Dying is for plebes.
Paying a startup to euthanize you so that it can one day, maybe, bring back a digital copy of your mind? Now that’s for tech kingmakers like Sam Altman.
According to MIT Technology Review, the president of Y Combinator Sam Altman is one of 25 people who have put down a $10,000 refundable deposit to join a waiting list at Nectome — a company whose sole purpose is “the goal of archiving your mind.” There’s just one, rather huge catch: They have to kill you first. Like, literally kill you.
Nectome’s cofounder, Robert McIntyre, told MIT Technology Review that the process is “100 percent fatal.”
Essentially, the company needs to embalm a living brain for it to potentially be simulated later in a computer. The living customer would be hooked up to a machine, reports MIT Technology Review, and then pumped full of Nectome’s custom embalming chemicals. This, of course, would result in death.
“The user experience will be identical to physician-assisted suicide,” McIntyre told the publication. “Product-market fit is people believing that it works.”
Ah yes, believing that something “works” would be important when the something in question is a calculated bet to stave off death forever with a little death now.
And while this sounds a bit out there even for the likes of Silicon Valley, which, we must remind you, has a fascination for using the blood of the young to prolong the lives of the rich, Nectome appears to have the Valley’s blessing as demonstrated by Altman’s interest.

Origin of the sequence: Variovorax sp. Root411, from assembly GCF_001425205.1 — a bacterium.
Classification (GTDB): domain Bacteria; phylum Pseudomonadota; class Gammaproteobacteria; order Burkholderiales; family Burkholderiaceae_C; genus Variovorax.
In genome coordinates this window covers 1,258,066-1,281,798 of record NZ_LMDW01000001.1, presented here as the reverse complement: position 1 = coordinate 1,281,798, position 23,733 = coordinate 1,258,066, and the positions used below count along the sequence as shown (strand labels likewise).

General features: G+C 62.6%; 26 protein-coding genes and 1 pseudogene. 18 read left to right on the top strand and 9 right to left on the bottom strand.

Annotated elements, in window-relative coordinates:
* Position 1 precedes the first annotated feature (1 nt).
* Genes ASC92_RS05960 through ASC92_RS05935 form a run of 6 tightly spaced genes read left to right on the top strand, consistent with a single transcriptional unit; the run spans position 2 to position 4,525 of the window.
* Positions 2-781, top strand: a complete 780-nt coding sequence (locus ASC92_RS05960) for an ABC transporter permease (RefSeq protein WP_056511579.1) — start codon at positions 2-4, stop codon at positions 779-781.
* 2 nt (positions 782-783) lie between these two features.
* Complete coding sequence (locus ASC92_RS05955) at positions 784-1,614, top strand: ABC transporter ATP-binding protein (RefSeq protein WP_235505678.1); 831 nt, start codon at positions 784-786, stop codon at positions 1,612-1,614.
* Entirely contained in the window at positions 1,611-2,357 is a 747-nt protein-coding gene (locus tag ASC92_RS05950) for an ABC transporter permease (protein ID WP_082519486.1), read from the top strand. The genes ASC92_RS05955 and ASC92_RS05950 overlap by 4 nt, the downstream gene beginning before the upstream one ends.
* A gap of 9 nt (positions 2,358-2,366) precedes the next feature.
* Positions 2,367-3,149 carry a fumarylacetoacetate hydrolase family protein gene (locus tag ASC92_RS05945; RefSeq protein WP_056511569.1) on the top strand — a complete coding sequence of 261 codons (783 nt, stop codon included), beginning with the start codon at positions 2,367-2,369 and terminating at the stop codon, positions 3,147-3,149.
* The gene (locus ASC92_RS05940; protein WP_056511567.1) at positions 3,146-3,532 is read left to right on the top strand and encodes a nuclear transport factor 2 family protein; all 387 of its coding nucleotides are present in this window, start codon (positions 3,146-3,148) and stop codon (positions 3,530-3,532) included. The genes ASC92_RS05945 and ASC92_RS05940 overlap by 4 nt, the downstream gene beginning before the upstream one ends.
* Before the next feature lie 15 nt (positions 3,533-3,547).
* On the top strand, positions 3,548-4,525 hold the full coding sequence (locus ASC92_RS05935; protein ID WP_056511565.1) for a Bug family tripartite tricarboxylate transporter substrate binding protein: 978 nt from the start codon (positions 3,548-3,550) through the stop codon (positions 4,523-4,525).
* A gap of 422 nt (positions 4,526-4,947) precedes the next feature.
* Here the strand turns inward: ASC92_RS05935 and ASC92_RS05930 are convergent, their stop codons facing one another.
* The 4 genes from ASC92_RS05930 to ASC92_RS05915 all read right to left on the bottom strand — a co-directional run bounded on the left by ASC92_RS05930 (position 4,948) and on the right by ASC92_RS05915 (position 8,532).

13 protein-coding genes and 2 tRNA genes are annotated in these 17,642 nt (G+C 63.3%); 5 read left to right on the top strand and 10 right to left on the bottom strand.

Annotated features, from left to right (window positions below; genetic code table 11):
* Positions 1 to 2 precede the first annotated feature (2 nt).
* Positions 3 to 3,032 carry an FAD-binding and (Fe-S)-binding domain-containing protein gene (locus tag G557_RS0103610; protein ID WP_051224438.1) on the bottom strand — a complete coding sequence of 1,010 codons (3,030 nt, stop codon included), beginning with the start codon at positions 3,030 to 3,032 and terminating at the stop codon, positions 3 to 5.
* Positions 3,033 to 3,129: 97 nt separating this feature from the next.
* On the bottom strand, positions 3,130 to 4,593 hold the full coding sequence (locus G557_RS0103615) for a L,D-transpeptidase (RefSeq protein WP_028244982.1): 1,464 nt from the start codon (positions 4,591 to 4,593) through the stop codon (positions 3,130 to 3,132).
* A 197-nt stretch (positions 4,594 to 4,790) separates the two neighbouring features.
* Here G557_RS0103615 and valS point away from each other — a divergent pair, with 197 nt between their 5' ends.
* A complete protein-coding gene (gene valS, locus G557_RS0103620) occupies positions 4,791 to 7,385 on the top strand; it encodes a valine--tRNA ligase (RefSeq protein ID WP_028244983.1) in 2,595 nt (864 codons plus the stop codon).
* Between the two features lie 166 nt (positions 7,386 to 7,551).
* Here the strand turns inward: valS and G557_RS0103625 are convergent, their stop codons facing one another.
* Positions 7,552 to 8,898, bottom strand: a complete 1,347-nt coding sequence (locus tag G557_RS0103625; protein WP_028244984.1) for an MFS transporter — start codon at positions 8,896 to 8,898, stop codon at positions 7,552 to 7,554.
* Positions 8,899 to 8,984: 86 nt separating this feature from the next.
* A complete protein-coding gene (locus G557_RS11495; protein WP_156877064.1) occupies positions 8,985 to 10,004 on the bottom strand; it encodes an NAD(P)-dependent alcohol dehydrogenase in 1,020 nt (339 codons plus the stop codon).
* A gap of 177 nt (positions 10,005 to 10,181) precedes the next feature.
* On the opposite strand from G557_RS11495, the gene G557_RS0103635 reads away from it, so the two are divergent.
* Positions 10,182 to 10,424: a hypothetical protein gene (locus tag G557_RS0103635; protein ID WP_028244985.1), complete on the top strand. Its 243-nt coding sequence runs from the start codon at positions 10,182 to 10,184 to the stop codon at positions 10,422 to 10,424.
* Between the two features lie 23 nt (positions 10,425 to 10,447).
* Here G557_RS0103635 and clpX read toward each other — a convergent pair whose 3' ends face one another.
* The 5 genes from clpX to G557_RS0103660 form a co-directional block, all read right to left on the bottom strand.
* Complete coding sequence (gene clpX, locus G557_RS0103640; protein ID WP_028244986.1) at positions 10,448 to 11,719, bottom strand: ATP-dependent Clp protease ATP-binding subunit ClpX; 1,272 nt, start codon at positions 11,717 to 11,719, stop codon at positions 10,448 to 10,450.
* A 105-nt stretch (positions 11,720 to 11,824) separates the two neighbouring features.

We reached out to Altman via Y Combinator for comment and will update this if we hear back, but, assuming this is not just some crazy PR stunt by Nectome, Altman’s interest in preserving his waking brain for future generations shouldn’t really come as a surprise. The specific type of egoism that would lead anyone to think they should live forever runs rampant in Silicon Valley.
Just ask Peter Thiel.
And when you’re done doing that, maybe take a moment to ponder Altman’s Twitter profile which, strangely, reads like a time-traveling warning from his future embalmed brain to his present self: “He who fights with monsters should be careful lest he thereby become a monster.”